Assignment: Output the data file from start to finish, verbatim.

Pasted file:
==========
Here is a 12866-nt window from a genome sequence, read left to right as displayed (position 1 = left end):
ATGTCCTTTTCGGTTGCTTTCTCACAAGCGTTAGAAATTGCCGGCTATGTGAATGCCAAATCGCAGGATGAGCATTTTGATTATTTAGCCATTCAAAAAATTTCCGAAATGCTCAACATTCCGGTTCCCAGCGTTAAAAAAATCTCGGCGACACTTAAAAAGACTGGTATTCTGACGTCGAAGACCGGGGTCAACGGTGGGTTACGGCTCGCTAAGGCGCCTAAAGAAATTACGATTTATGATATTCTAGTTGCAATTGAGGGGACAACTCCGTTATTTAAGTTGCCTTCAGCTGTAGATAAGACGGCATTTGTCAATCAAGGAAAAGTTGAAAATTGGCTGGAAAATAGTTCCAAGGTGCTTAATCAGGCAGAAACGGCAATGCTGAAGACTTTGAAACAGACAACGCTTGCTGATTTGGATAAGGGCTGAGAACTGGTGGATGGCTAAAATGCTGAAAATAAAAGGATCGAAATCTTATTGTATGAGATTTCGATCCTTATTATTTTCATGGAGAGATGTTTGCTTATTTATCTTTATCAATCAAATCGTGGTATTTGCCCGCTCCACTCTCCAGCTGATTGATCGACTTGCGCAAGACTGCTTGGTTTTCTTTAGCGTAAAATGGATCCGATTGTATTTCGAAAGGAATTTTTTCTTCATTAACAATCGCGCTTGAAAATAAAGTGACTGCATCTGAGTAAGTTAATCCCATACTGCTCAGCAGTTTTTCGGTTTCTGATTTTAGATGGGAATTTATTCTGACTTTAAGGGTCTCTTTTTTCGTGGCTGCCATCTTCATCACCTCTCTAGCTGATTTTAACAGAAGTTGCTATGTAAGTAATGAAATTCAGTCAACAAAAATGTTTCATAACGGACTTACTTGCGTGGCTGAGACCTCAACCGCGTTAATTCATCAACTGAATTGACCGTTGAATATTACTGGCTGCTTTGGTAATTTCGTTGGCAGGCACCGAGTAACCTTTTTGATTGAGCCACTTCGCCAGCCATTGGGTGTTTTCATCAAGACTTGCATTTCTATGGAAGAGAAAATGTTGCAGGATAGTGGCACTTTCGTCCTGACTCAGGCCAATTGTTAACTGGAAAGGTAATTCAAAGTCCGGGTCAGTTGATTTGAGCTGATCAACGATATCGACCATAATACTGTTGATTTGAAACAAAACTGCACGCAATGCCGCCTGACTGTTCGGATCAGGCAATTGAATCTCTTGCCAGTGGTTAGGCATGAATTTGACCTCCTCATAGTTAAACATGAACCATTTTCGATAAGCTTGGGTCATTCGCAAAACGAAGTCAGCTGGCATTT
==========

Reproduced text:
Here is a 12866-nt window from a genome sequence, read left to right as displayed (position 1 = left end):
ATGTCCTTTTCGGTTGCTTTCTCACAAGCGTTAGAAATTGCCGGCTATGTGAATGCCAAATCGCAGGATGAGCATTTTGATTATTTAGCCATTCAAAAAATTTCCGAAATGCTCAACATTCCGGTTCCCAGCGTTAAAAAAATCTCGGCGACACTTAAAAAGACTGGTATTCTGACGTCGAAGACCGGGGTCAACGGTGGGTTACGGCTCGCTAAGGCGCCTAAAGAAATTACGATTTATGATATTCTAGTTGCAATTGAGGGGACAACTCCGTTATTTAAGTTGCCTTCAGCTGTAGATAAGACGGCATTTGTCAATCAAGGAAAAGTTGAAAATTGGCTGGAAAATAGTTCCAAGGTGCTTAATCAGGCAGAAACGGCAATGCTGAAGACTTTGAAACAGACAACGCTTGCTGATTTGGATAAGGGCTGAGAACTGGTGGATGGCTAAAATGCTGAAAATAAAAGGATCGAAATCTTATTGTATGAGATTTCGATCCTTATTATTTTCATGGAGAGATGTTTGCTTATTTATCTTTATCAATCAAATCGTGGTATTTGCCCGCTCCACTCTCCAGCTGATTGATCGACTTGCGCAAGACTGCTTGGTTTTCTTTAGCGTAAAATGGATCCGATTGTATTTCGAAAGGAATTTTTTCTTCATTAACAATCGCGCTTGAAAATAAAGTGACTGCATCTGAGTAAGTTAATCCCATACTGCTCAGCAGTTTTTCGGTTTCTGATTTTAGATGGGAATTTATTCTGACTTTAAGGGTCTCTTTTTTCGTGGCTGCCATCTTCATCACCTCTCTAGCTGATTTTAACAGAAGTTGCTATGTAAGTAATGAAATTCAGTCAACAAAAATGTTTCATAACGGACTTACTTGCGTGGCTGAGACCTCAACCGCGTTAATTCATCAACTGAATTGACCGTTGAATATTACTGGCTGCTTTGGTAATTTCGTTGGCAGGCACCGAGTAACCTTTTTGATTGAGCCACTTCGCCAGCCATTGGGTGTTTTCATCAAGACTTGCATTTCTATGGAAGAGAAAATGTTGCAGGATAGTGGCACTTTCGTCCTGACTCAGGCCAATTGTTAACTGGAAAGGTAATTCAAAGTCCGGGTCAGTTGATTTGAGCTGATCAACGATATCGACCATAATACTGTTGATTTGAAACAAAACTGCACGCAATGCCGCCTGACTGTTCGGATCAGGCAATTGAATCTCTTGCCAGTGGTTAGGCATGAATTTGACCTCCTCATAGTTAAACATGAACCATTTTCGATAAGCTTGGGTCATTCGCAAAACGAAGTCAGCTGGCATTT